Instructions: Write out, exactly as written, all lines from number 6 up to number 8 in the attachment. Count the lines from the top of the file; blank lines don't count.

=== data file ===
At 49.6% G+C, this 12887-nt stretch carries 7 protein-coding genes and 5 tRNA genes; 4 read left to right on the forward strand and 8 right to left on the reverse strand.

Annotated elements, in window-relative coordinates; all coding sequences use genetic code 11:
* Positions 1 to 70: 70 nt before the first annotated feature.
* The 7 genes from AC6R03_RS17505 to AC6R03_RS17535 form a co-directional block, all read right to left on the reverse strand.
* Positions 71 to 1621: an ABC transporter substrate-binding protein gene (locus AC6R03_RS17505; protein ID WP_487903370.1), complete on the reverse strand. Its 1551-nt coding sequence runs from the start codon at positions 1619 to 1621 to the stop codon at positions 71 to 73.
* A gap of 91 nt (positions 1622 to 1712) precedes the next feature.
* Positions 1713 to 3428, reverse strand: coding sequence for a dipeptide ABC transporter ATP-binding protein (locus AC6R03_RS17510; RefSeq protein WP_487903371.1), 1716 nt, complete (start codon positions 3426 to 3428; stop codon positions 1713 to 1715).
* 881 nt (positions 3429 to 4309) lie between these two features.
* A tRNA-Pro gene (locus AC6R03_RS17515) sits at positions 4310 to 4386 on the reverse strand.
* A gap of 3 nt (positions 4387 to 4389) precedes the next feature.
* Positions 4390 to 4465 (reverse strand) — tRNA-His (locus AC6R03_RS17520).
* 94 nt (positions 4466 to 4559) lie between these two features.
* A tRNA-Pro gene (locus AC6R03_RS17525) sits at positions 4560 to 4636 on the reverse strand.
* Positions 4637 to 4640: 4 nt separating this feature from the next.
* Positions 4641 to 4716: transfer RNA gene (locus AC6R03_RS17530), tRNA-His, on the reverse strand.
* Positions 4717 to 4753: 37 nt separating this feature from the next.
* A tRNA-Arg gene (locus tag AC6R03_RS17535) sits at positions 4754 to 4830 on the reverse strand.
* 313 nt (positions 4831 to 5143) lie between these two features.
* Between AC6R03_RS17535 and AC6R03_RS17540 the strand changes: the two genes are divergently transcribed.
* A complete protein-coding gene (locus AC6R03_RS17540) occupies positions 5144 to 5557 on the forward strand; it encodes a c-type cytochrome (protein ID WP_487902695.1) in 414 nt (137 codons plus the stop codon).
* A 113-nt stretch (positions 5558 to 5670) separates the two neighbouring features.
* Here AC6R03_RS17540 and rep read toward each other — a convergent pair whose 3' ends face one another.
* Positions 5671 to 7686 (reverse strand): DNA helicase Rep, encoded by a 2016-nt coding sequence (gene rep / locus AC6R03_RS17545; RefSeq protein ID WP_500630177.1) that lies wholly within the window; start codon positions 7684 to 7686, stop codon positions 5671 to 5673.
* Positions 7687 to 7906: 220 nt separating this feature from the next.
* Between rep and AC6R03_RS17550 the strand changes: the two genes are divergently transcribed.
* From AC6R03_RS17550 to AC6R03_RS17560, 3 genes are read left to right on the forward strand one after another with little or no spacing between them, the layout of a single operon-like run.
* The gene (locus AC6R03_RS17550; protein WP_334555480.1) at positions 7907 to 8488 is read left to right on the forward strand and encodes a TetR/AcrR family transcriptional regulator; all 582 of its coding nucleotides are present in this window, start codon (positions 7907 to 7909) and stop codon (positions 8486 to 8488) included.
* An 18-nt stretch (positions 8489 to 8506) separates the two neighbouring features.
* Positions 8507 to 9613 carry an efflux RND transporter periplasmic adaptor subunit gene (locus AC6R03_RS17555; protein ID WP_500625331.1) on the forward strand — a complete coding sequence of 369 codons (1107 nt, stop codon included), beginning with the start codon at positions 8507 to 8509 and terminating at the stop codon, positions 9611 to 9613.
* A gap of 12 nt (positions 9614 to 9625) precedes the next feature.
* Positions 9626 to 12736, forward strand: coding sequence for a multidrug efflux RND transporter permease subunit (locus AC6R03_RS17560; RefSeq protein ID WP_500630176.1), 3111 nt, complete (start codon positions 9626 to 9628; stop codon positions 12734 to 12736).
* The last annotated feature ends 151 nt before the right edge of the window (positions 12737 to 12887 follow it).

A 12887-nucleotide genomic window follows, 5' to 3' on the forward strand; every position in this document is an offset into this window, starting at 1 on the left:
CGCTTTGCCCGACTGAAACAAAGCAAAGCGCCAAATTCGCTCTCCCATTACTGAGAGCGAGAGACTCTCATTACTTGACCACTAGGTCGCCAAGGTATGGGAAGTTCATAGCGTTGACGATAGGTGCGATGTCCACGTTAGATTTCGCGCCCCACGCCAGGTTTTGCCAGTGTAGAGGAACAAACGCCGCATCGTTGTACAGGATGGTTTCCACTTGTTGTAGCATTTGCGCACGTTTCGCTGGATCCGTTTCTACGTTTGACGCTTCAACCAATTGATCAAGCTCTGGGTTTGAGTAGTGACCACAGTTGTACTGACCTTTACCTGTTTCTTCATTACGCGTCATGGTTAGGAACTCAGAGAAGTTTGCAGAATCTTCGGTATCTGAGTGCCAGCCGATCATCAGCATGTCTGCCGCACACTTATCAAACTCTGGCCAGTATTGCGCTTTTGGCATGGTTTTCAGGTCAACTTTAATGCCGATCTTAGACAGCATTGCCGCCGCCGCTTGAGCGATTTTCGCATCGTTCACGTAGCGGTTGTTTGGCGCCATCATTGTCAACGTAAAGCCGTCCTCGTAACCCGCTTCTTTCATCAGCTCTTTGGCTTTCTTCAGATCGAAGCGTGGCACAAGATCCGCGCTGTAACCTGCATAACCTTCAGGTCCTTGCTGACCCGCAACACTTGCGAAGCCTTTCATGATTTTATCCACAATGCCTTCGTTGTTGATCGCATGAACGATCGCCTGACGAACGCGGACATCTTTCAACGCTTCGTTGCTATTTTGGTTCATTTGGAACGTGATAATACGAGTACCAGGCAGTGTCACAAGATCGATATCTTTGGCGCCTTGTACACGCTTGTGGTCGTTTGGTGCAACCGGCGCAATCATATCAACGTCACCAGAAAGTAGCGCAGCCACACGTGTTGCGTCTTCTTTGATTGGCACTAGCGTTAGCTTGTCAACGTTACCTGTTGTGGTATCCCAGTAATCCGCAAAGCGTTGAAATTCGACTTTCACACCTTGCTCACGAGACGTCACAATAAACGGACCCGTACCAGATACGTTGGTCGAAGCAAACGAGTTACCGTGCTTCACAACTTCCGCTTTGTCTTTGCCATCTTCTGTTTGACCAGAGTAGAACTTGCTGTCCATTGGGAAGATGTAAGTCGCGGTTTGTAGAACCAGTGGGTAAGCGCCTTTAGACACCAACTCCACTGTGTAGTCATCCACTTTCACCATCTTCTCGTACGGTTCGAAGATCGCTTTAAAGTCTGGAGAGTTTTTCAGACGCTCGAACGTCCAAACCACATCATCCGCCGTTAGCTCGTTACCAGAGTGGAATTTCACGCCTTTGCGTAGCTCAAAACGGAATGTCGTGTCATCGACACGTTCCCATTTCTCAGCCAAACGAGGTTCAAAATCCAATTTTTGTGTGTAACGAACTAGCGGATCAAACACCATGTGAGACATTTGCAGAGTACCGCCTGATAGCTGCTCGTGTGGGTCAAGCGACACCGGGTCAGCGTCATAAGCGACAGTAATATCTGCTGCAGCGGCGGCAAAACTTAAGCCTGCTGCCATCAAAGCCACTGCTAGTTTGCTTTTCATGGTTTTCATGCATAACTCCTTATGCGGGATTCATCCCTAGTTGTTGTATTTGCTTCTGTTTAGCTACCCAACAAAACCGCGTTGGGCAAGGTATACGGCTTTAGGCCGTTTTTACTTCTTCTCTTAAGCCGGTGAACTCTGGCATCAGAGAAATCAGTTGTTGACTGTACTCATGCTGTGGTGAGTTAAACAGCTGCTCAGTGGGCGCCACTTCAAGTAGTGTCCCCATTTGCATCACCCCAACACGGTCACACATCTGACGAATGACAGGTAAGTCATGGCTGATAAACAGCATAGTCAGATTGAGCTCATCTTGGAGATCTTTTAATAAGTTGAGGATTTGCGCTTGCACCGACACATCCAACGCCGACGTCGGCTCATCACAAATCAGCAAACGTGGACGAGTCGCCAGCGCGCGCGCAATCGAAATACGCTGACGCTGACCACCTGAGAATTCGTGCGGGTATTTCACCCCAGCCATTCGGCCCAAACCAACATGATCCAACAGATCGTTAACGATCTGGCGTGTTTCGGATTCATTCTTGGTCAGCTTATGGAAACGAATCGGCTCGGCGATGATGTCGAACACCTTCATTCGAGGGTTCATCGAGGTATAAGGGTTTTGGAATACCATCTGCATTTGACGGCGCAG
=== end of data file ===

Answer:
* A gap of 91 nt (positions 1622 to 1712) precedes the next feature.
* Positions 1713 to 3428, reverse strand: coding sequence for a dipeptide ABC transporter ATP-binding protein (locus AC6R03_RS17510; RefSeq protein WP_487903371.1), 1716 nt, complete (start codon positions 3426 to 3428; stop codon positions 1713 to 1715).
* 881 nt (positions 3429 to 4309) lie between these two features.